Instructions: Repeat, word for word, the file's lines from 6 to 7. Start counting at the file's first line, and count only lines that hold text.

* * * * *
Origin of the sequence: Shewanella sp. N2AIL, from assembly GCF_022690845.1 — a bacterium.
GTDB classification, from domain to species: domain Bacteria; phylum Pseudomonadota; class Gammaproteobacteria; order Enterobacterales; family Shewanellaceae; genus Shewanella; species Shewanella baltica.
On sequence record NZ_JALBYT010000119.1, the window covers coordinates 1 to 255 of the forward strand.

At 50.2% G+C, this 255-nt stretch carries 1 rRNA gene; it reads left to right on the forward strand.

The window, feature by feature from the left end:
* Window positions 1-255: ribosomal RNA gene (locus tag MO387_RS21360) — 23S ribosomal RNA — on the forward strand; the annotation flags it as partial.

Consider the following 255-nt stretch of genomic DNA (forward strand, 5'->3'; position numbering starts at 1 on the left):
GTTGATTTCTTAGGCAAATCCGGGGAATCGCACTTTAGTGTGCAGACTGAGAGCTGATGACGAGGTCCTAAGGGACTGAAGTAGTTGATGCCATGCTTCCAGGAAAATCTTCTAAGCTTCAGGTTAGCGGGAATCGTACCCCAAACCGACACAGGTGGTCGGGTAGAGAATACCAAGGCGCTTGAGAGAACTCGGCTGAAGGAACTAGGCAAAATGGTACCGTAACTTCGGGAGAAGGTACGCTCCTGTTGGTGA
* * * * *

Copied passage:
* Window positions 1-255: ribosomal RNA gene (locus tag MO387_RS21360) — 23S ribosomal RNA — on the forward strand; the annotation flags it as partial.

Consider the following 255-nt stretch of genomic DNA (forward strand, 5'->3'; position numbering starts at 1 on the left):